Much progress had been made in HALS first decade, but more submittals were needed, and a Theme Park Challenge was launched in 2010, on the tenth anniversary of HALS. Participation has grown exponentially each successive year.

2010 HALS Challenge: Revisiting Cultural Landscapes of Childhood2011 HALS Challenge: Celebrating Cultural Landscapes of Diversity2012 HALS Challenge: Documenting the American Latino Landscape2013 HALS Challenge: Documenting the Cultural Landscapes of Women2014 HALS Challenge: Documenting Landscapes of the New Deal2015 HALS Challenge: Documenting Modernist Landscapes


Kale Hicks ASLA from Tallahassee.

“Kale, as the youngest among us, tell us what peaked your interest?”While in college at the University of Georgia I got to study abroad in many parts of Italy. I was able to tour amazing historic landscapes, that have changed my life forever. From the ruins of Pompeii to the Coliseum in Rome, the rich history is all encompassing. I think that’s why the HALS challenge appealed to me. I am realizing the full importance of preserving the past for future generations to experience.

William “Bill” Lutrick ASLA Emeritus from Orlando.“Bill, as the photographer, what entices you to film such incredible work?”

I began in 1962 with a Range Finder camera given to me by a friend.My friend would say that “photography is not about recording the visible, but to make visible”.My version is “photography is about isolation and interpretation”;which lends itself to the single sheet of film in a large format camera,I became devoted to exploring its full potential upon acquiring one, exploring the intricacies of the medium, in 1970. This allowed the application of the zone system to the single exposure and the use of non-traditional processing for pre-visualized control over the next ten years.

By 1980 I was having breakfast at a place frequented by Ansel Adams, and we became acquainted.I gained a great deal of inspiration from our continuing conversations, and joined his Yosemite Workshop where I was introduced to photographers possessing a lifelong dedication to the art and craft of the black & white imagery; it provided a major impact on my commitment to my craft.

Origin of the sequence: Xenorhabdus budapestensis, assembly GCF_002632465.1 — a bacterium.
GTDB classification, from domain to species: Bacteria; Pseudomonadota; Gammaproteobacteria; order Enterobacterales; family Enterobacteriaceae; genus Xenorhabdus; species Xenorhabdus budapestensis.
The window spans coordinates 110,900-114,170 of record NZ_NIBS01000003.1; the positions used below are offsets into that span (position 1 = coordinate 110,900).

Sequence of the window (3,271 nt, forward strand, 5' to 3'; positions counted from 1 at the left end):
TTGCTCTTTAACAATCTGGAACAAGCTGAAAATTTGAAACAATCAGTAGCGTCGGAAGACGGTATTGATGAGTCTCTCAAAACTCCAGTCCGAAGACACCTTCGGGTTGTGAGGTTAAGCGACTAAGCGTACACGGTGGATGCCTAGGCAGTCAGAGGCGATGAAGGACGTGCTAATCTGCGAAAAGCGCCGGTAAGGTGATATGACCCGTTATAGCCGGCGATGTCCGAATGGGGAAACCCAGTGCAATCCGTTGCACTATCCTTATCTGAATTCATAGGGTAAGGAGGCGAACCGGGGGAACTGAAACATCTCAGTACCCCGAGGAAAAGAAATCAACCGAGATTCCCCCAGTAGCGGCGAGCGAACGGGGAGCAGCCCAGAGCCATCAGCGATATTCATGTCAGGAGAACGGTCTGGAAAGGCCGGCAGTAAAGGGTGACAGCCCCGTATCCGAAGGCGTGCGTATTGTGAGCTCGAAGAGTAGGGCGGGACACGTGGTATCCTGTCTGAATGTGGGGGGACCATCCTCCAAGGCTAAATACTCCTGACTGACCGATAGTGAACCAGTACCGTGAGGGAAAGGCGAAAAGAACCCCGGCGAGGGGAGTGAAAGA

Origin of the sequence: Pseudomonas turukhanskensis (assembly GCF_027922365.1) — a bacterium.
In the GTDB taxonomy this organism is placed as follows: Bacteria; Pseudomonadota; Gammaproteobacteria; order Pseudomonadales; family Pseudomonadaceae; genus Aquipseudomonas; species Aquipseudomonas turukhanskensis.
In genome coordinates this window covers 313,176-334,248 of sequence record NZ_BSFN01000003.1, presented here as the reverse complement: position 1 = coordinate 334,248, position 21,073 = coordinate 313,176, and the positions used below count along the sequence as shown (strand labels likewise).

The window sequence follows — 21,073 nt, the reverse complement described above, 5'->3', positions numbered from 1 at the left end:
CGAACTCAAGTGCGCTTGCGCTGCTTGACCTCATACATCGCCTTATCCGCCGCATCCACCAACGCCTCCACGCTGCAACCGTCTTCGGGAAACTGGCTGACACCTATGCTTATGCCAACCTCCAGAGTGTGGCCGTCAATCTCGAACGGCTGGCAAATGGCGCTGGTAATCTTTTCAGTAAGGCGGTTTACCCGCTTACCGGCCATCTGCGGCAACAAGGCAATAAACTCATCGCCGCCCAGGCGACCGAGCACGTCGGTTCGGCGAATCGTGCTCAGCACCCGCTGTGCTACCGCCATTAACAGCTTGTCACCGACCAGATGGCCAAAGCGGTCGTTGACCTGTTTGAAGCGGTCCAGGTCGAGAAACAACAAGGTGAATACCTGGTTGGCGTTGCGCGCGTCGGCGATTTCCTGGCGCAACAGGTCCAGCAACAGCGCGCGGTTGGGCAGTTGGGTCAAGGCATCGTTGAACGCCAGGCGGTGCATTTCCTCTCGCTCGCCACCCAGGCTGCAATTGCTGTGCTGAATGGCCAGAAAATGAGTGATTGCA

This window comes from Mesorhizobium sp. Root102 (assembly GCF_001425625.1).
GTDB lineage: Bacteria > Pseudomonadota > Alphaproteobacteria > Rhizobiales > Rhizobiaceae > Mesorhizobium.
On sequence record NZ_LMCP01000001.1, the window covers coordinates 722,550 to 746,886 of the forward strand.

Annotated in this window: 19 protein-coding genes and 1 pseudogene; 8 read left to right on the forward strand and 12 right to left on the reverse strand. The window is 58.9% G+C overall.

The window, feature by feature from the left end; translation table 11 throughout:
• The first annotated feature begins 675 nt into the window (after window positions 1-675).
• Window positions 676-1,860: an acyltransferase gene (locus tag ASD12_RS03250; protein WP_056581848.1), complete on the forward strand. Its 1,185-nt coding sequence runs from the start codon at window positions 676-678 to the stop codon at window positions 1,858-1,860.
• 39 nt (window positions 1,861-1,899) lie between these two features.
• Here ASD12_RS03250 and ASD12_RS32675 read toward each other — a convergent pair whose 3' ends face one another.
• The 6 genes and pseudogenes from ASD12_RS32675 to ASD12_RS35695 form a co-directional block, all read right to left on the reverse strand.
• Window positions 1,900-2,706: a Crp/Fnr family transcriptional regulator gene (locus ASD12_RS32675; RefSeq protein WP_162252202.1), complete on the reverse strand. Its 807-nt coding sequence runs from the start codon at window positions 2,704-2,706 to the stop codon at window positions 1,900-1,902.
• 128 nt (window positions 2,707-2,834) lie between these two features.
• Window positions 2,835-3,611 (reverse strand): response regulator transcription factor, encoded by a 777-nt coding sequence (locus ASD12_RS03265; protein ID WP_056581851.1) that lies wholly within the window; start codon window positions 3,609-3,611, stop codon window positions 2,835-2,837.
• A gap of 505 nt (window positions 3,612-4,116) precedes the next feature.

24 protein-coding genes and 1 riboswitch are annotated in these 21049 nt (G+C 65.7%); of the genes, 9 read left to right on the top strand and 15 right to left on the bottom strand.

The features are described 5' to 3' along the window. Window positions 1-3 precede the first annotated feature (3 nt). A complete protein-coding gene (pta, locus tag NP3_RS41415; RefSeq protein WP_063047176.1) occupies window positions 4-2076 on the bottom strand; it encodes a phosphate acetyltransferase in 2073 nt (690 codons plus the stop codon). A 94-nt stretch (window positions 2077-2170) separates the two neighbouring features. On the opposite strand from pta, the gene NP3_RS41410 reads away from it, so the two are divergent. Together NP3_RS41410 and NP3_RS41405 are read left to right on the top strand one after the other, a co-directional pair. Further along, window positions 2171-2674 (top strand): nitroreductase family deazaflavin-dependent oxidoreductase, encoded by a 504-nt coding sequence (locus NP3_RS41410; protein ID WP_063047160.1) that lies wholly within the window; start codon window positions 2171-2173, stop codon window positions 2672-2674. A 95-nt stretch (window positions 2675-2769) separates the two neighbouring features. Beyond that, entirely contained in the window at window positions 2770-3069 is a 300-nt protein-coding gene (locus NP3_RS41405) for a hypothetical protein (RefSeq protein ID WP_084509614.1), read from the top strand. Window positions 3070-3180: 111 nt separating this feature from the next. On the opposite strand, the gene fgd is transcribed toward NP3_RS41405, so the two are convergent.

Forty-five years after my first photographic experience, the artistic process has departed from the traditional wet darkroom and into the digital world, allowing the continuation of the use of the large format film process and the exploration of a vast archive of imagery.
To view photographs in the archives of the Library of Congress go to:http://www.loc.gov/picturesKevin White ASLA from Jacksonville
“Kevin, when did you start historic landscapes and why”?

Landscape Architect Dan Kiley’s design for the Bank of America Building and Plaza in Tampa, Florida was considered an endangered historic cultural landscape listed by Charles Birnbaum FASLA of the The Cultural Landscape Foundation, so I went to help with the clean up and preservation there a few years ago. I have been interested in this subject ever since then. Here are a few links for you.

https://www.asla.org/lamag/lam04/April/feature3.htmlhttp://tclf.org/profile/staff/charles-birnbaumhttp://tclf.org/pioneer/dan-kiley/biography-dan-KileyGary R. Crumley ASLA and author.“Why are you passionate about these projects and the stewardship they provide”?

I enjoy telling a good story and sharing what this wonderful profession offers, and to make our world we live in a better place. I like being recorded in history for something worthwhile that I have achieved, not for myself, but for the people and community I serve. I hope that the joy I am receiving in my works is a joy shared and given to others. That I may create or preserve places worth living in. 


Thanks for sharing the journey with me.


Here are a few more links to photos from Google’s Ravine Gardens State Park web images:



A View of the Formal Gardens by Florida Rambler


A View of the Court of Flags by TD Giddings


Follow up: Saturday February 1st, 2015

I take my girl, Mary Lewis, for a ride to the park and we photograph the azaleas in bloom.

I meet the ranger on duty and presented her with the original rendering of the FL-11 Master Plan and a copy of the award. I was greeted with total amazement and delight. I was asked to pose with the rendering.

Superintendent Mark Giblin will arrange for the plan to be enlarged and displayed.Bill Lutrick has agreed to print archival prints for display as well.